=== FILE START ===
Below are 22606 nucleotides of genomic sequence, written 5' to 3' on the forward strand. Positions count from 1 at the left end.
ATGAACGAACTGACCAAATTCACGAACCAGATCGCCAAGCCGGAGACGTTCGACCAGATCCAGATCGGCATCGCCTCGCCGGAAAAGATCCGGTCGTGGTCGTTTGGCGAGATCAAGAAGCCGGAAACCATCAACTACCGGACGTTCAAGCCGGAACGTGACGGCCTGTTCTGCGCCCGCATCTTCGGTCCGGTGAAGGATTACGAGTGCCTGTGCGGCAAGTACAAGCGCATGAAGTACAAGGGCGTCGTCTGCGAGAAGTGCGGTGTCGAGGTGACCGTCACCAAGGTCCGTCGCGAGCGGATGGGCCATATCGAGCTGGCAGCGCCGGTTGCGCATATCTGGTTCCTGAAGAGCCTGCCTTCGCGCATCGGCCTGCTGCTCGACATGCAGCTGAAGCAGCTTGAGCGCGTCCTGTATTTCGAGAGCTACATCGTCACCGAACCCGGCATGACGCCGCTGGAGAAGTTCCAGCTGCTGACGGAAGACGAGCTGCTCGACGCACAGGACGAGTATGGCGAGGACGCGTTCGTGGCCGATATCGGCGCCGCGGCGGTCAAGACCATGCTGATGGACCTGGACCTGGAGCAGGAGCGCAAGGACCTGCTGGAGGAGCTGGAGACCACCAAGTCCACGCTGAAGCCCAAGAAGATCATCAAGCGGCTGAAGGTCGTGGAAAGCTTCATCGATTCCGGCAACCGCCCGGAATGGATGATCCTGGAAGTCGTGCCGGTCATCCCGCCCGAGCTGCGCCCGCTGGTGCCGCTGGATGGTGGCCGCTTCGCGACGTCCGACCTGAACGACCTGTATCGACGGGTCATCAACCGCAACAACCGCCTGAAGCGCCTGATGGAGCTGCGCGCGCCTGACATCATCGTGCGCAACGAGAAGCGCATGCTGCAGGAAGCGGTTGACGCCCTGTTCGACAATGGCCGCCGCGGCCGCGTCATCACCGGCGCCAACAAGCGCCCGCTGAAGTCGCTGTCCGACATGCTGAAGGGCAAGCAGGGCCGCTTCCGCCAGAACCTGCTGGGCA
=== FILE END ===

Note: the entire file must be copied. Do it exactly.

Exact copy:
Below are 22606 nucleotides of genomic sequence, written 5' to 3' on the forward strand. Positions count from 1 at the left end.
ATGAACGAACTGACCAAATTCACGAACCAGATCGCCAAGCCGGAGACGTTCGACCAGATCCAGATCGGCATCGCCTCGCCGGAAAAGATCCGGTCGTGGTCGTTTGGCGAGATCAAGAAGCCGGAAACCATCAACTACCGGACGTTCAAGCCGGAACGTGACGGCCTGTTCTGCGCCCGCATCTTCGGTCCGGTGAAGGATTACGAGTGCCTGTGCGGCAAGTACAAGCGCATGAAGTACAAGGGCGTCGTCTGCGAGAAGTGCGGTGTCGAGGTGACCGTCACCAAGGTCCGTCGCGAGCGGATGGGCCATATCGAGCTGGCAGCGCCGGTTGCGCATATCTGGTTCCTGAAGAGCCTGCCTTCGCGCATCGGCCTGCTGCTCGACATGCAGCTGAAGCAGCTTGAGCGCGTCCTGTATTTCGAGAGCTACATCGTCACCGAACCCGGCATGACGCCGCTGGAGAAGTTCCAGCTGCTGACGGAAGACGAGCTGCTCGACGCACAGGACGAGTATGGCGAGGACGCGTTCGTGGCCGATATCGGCGCCGCGGCGGTCAAGACCATGCTGATGGACCTGGACCTGGAGCAGGAGCGCAAGGACCTGCTGGAGGAGCTGGAGACCACCAAGTCCACGCTGAAGCCCAAGAAGATCATCAAGCGGCTGAAGGTCGTGGAAAGCTTCATCGATTCCGGCAACCGCCCGGAATGGATGATCCTGGAAGTCGTGCCGGTCATCCCGCCCGAGCTGCGCCCGCTGGTGCCGCTGGATGGTGGCCGCTTCGCGACGTCCGACCTGAACGACCTGTATCGACGGGTCATCAACCGCAACAACCGCCTGAAGCGCCTGATGGAGCTGCGCGCGCCTGACATCATCGTGCGCAACGAGAAGCGCATGCTGCAGGAAGCGGTTGACGCCCTGTTCGACAATGGCCGCCGCGGCCGCGTCATCACCGGCGCCAACAAGCGCCCGCTGAAGTCGCTGTCCGACATGCTGAAGGGCAAGCAGGGCCGCTTCCGCCAGAACCTGCTGGGCA